Vine lets users unleash their inner filmmaker

MAX ROSSI/REUTERS - Pope Benedict XVI's twitter account is pictured on a smart phone in front of the Twitter logo displayed on a laptop in this photo illustration taken in Rome December 3, 2012.

Vine, the photo-sharing service Twitter snapped up last fall, has released a new app that tests the limits of your creativity with a single question: How much can you do in six seconds?

That’s the time limit for videos on the app, but that doesn’t necessarily mean you’ll be seeing long, static shots of your friends’ breakfasts. Think of it more as a version of the animated .gif, the often-goofy, looping file format that’s been an online staple for years, but with sound.

More tech stories

Because shark bites are the worst

A man explains the clever wet suits he designed to deter shark attacks.

Our absurd shortage of traffic lights

Our absurd shortage of traffic lights

Our world’s roads are far too chaotic, and more traffic lights could easily fix that.

Hands off the steering wheel

Hands off the steering wheel

Self-driving cars are navigating their way to the consumer mainstream.

Vine distinguishes itself from other social video sites by letting users pause and restart their recordings, allowing you to cherry-pick the scenes that pack the most punch for your short clip montage. Vine’s made it easy to stop and start the camera — simply hold your thumb on the screen to get rolling, and lift up to stop.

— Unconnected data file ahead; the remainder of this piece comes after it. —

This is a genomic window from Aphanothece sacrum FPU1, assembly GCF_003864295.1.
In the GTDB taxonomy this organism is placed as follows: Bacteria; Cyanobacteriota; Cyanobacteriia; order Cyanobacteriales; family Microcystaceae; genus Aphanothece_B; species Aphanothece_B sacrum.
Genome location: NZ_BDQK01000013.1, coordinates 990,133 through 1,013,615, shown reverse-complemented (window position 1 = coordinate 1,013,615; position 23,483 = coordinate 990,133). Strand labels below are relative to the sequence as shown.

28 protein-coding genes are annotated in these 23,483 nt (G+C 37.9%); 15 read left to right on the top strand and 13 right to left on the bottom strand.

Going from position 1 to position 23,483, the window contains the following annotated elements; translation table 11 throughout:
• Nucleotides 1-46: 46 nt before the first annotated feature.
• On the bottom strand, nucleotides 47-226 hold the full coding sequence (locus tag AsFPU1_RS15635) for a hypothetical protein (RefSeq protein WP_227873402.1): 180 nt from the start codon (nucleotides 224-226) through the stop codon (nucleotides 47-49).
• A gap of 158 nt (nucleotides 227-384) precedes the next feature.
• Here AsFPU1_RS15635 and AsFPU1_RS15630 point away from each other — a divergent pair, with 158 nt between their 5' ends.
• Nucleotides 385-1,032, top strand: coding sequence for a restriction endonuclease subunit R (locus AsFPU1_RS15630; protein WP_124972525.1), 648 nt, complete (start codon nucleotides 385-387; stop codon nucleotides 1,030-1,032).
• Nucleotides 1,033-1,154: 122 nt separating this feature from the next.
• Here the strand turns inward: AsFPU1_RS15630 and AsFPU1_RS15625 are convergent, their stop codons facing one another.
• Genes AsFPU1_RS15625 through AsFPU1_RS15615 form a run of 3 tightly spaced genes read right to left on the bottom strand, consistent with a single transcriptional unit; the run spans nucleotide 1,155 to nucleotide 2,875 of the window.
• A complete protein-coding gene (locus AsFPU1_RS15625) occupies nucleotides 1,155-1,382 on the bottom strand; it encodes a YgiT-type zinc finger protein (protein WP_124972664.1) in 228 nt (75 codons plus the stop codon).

The app lends itself to sharing how-tos and time-lapse updates, though people have already started using it to share short animations as well.

Placing time limits on the length of the total video, Vine co-founder Dom Hoffmann said, can really let users test their own limits.

Hoffmann said “constraint inspires creativity, whether it’s through a 140-character Tweet or a six-second video.”

Users can see Vine videos in their Twitter feeds, as well as on Facebook. Videos are also assigned their own URLs and are hosted on Vine’s Web site.

The app is now available for free on the iPhone and iPod touch.

Video-sharing has become a growing part of social media, with apps such as Viddy and SocialCam gaining popularity. Another video-sharing app, Threadlife — from Zappos alums Nick Swimurn and Ken Martin — places a three-second limit on video clips and strings together user responses and updates to create running video dialogues.

With backing from a platform like Twitter, Vine has a good shot at making video-sharing more accessible.

The move also builds on Twitter's efforts to provide more multimedia in posts on its site. Last month, the company made moves to take on Facebook’s Instagram photo-sharing service by releasing its own tools to add advanced effects to mobile photos. Adding Vine’s short, scrollable videos is a logical next step in the company’s effort to have users share meaningful snippets of their lives with their friends.

 
Read what others are saying